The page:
Paralympics 2016: Euthanasia option gives Marieke Vervoort control

Story highlights

  • Vervoort received euthanasia papers in 2008
  • Belgian has won three Paralympic medals

Rio de Janeiro (CNN)For Marieke Vervoort, the power to take her own life is really what's keeping her alive.

The 37-year-old wheelchair racer lives with a degenerative spinal condition that can make sleeping and eating impossible, and causes so much pain that she received assisted suicide approval in her native Belgium in 2008.
But rather than ending her life -- as some reports had suggested she was ready to do after the Rio Paralympics -- the ability to control her own destiny has empowered her to compete at the highest level.
    "If I didn't have the papers, I think I would have already committed suicide," Vervoort told reporters at a crowded media conference following her silver medal 400-meter finish in the T-52 category over the weekend.
    Addressing speculation that her euthanasia was imminent -- "totally out of the question," she said -- the smiling Vervoort said she wants to use the attention that she has garnered to educate other nations, like Brazil, that lack assisted suicide measures for people whose suffering is unbearable.
    Vervoort is pictured competing at the IPC Athletics World Championships in Doha, Qatar.

    Fear and anger

    Aside from a handful of countries, euthanasia and assisted suicide remain outlawed in most of the world.
    "I think there will be fewer suicides when every country has the law of euthanasia. I hope everybody sees that this is not murder, but it makes people live longer," she explained.
    Vervoort, who competes in the T52 classification for athletes who have limited or no mobility below their waists and who have impaired motor skills in their arms and hands, is the reigning 200m world champion, and earned gold and silver medal in London 2012.
    She has also competed in Para-Triathlons and Ironman competitions, according to her Twitter bio, and will be defending her 100m title on Saturday.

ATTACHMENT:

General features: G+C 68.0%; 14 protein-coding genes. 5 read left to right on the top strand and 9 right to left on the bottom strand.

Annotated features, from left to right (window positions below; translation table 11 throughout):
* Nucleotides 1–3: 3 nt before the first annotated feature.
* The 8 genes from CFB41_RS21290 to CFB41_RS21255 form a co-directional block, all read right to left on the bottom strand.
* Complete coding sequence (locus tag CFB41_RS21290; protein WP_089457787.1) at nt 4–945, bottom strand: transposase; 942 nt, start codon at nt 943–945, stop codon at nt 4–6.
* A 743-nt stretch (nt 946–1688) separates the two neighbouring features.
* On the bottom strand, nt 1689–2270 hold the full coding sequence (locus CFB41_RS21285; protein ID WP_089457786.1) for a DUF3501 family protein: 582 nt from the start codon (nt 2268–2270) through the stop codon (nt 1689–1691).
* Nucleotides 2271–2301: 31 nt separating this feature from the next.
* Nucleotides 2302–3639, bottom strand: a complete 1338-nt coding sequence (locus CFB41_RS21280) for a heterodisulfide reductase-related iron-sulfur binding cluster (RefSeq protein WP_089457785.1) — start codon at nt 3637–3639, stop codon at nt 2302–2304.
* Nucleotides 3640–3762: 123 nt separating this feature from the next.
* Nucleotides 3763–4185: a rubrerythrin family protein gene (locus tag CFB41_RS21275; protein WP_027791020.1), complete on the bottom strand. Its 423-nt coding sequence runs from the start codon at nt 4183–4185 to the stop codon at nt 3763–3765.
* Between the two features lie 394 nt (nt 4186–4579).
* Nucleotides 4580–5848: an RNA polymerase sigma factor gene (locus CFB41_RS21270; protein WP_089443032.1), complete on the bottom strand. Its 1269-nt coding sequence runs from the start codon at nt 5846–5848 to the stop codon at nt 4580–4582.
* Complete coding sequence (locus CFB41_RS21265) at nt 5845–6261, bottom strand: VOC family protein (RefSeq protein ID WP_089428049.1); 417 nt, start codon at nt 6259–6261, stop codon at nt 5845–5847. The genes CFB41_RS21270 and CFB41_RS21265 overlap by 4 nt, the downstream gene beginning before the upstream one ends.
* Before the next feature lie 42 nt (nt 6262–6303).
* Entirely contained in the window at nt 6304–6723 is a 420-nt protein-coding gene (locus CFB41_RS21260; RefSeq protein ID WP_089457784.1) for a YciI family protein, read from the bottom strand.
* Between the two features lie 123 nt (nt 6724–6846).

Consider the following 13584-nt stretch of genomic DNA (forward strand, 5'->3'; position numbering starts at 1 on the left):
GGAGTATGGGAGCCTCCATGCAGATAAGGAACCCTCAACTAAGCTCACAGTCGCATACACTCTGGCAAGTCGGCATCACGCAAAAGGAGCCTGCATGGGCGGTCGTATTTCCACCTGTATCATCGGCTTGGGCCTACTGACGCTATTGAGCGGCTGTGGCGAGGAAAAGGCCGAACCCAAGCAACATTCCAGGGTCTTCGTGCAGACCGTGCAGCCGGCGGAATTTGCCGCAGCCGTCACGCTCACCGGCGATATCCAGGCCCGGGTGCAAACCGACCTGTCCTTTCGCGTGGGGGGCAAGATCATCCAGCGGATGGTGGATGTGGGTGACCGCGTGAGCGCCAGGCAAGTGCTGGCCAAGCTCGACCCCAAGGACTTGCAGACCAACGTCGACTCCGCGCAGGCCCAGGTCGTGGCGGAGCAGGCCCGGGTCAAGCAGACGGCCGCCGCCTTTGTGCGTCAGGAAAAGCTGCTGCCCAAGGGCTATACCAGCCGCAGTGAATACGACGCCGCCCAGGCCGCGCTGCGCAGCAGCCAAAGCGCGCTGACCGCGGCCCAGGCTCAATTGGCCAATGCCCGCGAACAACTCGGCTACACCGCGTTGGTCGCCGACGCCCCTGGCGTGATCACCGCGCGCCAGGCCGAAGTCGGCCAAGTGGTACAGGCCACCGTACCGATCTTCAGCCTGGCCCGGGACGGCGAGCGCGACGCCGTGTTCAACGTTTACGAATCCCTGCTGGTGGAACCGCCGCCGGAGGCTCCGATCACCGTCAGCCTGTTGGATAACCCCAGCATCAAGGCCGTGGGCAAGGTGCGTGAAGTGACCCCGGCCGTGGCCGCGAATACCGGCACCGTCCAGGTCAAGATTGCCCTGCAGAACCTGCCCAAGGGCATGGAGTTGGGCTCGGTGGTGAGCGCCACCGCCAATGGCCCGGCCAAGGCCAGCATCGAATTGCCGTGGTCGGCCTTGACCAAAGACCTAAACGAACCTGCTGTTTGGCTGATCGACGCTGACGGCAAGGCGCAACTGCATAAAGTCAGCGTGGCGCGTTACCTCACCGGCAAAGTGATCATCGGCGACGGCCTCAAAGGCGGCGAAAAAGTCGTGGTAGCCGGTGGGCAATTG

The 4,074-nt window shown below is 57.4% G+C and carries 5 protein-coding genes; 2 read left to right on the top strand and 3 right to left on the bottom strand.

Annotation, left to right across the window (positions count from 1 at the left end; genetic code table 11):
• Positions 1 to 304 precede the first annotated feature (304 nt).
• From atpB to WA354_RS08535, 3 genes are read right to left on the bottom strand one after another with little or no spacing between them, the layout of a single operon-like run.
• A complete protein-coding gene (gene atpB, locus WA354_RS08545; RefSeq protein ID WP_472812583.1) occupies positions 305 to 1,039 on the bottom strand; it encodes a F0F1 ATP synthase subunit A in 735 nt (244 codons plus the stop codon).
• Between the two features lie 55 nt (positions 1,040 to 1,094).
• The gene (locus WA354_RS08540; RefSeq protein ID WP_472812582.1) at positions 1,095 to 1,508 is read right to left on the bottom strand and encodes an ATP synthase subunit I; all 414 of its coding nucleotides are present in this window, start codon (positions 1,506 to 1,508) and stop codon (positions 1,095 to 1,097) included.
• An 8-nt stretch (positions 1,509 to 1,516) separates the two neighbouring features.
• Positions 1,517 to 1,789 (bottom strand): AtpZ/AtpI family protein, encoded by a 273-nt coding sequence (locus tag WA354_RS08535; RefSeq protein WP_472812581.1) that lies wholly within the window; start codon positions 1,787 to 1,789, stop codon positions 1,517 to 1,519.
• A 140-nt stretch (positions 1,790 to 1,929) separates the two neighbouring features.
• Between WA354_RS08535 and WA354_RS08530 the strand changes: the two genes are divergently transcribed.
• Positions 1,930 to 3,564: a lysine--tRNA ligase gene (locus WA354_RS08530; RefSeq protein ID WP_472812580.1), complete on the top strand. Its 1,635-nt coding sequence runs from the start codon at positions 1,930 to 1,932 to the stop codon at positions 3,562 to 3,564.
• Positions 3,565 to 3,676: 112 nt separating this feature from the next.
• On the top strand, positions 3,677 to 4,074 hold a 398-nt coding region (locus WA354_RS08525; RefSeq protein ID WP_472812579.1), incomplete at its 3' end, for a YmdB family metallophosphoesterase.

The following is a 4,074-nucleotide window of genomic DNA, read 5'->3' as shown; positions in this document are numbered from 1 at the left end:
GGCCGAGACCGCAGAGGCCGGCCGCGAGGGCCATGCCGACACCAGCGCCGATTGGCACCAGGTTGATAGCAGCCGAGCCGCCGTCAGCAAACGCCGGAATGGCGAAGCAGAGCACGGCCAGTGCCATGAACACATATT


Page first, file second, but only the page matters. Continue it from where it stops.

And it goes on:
"I no longer have a fear of death," Vervoort explained. "I see it as an operation, where you go to sleep and never wake up. For me it's something peaceful. I don't want to suffer when I'm dying.
    "When it becomes too much for me to handle than I have my life in my own hands," she added, clarifying that she would need further analysis from doctors once she makes the decision final.
    Receiving approval to end the pain that has accumulated since she was diagnosed at 15 was not easy in the first place, she stressed.
    "It's difficult to get papers. Three different doctors have to see that you have a progressive disease, and you need a psychological test."
    In the meantime, Vervoort is determined to conquer some other challenges -- including skydiving, race car driving, and flying an F16 fighter jet -- while she is able enough.
    "Training and riding and competing are like a medicine for me; I push so hard to push all my fear and anger away," she said.
    Vervoort is all smiles after receiving her silver medal in Rio.

    Survival playbook

    One thing Vervoort has decided, however, is that Rio will be her last Paralympics.
    Rather than allow her worsening disability to call the shots -- "It's too hard on my body," she admitted -- Vervoort will retire from competitive racing to enjoy time with family, friends and her therapy dog Zen.
    The labrador does a lot more than just help carry her groceries and fetch her socks.
    "When I'm going to have an epileptic attack, she warns me one hour before. I don't know how she feels it," Vervoort marveled.
    Vervoort's survival playbook also involves treasuring each day that she is alive.
    "Everybody can have a car accident and die, or a heart attack and die. It can be tomorrow for everybody," she said. "You have to live day by day and enjoy the little moments.
    "When the day comes -- when I have more bad days than good days -- I have my euthanasia papers," she added. "But the time is not there yet."